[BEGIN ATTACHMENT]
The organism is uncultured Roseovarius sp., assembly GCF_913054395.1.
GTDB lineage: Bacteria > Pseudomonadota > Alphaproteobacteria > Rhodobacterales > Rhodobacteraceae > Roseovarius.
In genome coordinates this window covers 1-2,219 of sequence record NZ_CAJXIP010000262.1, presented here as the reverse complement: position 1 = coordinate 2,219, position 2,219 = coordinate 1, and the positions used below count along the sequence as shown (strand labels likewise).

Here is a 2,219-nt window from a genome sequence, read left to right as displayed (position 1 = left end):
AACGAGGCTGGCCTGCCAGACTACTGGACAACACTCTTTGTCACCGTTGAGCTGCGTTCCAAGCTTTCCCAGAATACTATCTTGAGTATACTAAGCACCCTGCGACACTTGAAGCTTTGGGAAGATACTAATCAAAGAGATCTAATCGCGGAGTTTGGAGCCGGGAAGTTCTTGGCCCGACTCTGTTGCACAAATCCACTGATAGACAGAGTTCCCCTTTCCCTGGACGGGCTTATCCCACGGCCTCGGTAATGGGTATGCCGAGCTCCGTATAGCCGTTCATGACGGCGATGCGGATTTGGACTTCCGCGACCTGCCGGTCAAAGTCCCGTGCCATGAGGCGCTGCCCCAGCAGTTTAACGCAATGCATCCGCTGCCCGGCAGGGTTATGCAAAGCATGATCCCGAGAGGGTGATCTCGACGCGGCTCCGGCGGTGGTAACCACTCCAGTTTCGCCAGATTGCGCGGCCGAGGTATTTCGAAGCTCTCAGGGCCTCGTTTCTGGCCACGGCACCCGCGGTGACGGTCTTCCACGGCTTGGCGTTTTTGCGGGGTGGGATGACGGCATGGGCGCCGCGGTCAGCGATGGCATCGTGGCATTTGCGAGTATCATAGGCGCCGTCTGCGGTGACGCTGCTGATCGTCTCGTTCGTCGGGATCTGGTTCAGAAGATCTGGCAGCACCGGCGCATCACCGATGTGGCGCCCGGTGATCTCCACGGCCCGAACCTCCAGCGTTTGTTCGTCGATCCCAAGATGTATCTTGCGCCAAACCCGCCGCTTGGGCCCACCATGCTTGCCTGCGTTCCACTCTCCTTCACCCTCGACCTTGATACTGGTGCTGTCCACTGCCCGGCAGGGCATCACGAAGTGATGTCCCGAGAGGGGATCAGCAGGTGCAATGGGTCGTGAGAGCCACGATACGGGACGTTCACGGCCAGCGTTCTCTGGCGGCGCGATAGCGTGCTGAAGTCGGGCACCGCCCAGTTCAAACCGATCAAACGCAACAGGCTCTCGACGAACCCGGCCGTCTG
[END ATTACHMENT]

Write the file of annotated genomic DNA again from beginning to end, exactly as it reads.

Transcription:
The organism is uncultured Roseovarius sp., assembly GCF_913054395.1.
GTDB lineage: Bacteria > Pseudomonadota > Alphaproteobacteria > Rhodobacterales > Rhodobacteraceae > Roseovarius.
In genome coordinates this window covers 1-2,219 of sequence record NZ_CAJXIP010000262.1, presented here as the reverse complement: position 1 = coordinate 2,219, position 2,219 = coordinate 1, and the positions used below count along the sequence as shown (strand labels likewise).

Here is a 2,219-nt window from a genome sequence, read left to right as displayed (position 1 = left end):
AACGAGGCTGGCCTGCCAGACTACTGGACAACACTCTTTGTCACCGTTGAGCTGCGTTCCAAGCTTTCCCAGAATACTATCTTGAGTATACTAAGCACCCTGCGACACTTGAAGCTTTGGGAAGATACTAATCAAAGAGATCTAATCGCGGAGTTTGGAGCCGGGAAGTTCTTGGCCCGACTCTGTTGCACAAATCCACTGATAGACAGAGTTCCCCTTTCCCTGGACGGGCTTATCCCACGGCCTCGGTAATGGGTATGCCGAGCTCCGTATAGCCGTTCATGACGGCGATGCGGATTTGGACTTCCGCGACCTGCCGGTCAAAGTCCCGTGCCATGAGGCGCTGCCCCAGCAGTTTAACGCAATGCATCCGCTGCCCGGCAGGGTTATGCAAAGCATGATCCCGAGAGGGTGATCTCGACGCGGCTCCGGCGGTGGTAACCACTCCAGTTTCGCCAGATTGCGCGGCCGAGGTATTTCGAAGCTCTCAGGGCCTCGTTTCTGGCCACGGCACCCGCGGTGACGGTCTTCCACGGCTTGGCGTTTTTGCGGGGTGGGATGACGGCATGGGCGCCGCGGTCAGCGATGGCATCGTGGCATTTGCGAGTATCATAGGCGCCGTCTGCGGTGACGCTGCTGATCGTCTCGTTCGTCGGGATCTGGTTCAGAAGATCTGGCAGCACCGGCGCATCACCGATGTGGCGCCCGGTGATCTCCACGGCCCGAACCTCCAGCGTTTGTTCGTCGATCCCAAGATGTATCTTGCGCCAAACCCGCCGCTTGGGCCCACCATGCTTGCCTGCGTTCCACTCTCCTTCACCCTCGACCTTGATACTGGTGCTGTCCACTGCCCGGCAGGGCATCACGAAGTGATGTCCCGAGAGGGGATCAGCAGGTGCAATGGGTCGTGAGAGCCACGATACGGGACGTTCACGGCCAGCGTTCTCTGGCGGCGCGATAGCGTGCTGAAGTCGGGCACCGCCCAGTTCAAACCGATCAAACGCAACAGGCTCTCGACGAACCCGGCCGTCTG